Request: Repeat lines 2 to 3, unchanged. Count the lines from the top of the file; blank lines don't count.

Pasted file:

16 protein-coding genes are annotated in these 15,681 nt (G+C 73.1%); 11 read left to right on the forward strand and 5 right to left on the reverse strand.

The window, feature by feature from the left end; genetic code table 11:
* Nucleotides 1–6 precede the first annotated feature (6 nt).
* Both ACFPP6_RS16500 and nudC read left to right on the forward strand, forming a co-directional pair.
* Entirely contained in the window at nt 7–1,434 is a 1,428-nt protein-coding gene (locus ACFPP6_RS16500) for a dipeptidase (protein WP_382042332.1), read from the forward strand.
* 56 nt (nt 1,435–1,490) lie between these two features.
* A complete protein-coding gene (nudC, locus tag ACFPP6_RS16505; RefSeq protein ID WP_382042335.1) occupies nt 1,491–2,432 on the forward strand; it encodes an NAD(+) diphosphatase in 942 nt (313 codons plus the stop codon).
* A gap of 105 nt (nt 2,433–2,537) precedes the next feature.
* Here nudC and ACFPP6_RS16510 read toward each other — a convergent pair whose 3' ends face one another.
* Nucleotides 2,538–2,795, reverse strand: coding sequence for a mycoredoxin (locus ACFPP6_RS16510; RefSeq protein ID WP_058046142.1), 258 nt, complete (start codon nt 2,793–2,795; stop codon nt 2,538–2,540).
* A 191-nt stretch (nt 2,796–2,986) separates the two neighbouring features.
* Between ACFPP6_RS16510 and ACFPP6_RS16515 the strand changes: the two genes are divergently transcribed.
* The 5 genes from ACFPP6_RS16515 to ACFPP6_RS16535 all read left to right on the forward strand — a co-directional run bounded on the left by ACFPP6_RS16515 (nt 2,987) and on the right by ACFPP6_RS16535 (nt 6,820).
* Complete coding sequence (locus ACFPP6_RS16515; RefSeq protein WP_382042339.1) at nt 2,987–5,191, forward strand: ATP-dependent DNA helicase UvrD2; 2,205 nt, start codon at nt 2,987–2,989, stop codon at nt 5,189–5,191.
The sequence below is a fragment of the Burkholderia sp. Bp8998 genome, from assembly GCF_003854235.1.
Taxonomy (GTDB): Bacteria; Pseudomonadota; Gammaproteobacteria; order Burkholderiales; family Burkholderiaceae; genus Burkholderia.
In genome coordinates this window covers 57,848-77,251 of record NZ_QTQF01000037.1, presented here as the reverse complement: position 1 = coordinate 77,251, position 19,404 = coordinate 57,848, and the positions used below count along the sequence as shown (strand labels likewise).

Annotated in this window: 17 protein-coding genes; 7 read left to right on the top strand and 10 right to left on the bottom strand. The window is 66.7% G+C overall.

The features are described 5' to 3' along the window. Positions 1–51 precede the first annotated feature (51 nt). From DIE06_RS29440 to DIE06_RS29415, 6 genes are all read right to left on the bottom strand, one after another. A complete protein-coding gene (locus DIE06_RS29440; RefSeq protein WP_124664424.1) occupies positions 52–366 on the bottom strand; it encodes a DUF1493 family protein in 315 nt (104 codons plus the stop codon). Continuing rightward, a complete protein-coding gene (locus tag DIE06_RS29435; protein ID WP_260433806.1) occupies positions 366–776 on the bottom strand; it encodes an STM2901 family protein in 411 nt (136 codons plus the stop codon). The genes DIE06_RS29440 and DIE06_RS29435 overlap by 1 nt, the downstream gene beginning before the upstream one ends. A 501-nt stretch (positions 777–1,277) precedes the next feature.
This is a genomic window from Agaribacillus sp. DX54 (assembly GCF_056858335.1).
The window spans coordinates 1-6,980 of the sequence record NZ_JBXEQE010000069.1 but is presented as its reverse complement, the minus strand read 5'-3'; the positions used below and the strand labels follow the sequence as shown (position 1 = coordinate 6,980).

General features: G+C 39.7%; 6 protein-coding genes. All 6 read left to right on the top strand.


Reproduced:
The window, feature by feature from the left end; genetic code table 11:
* Nucleotides 1–6 precede the first annotated feature (6 nt).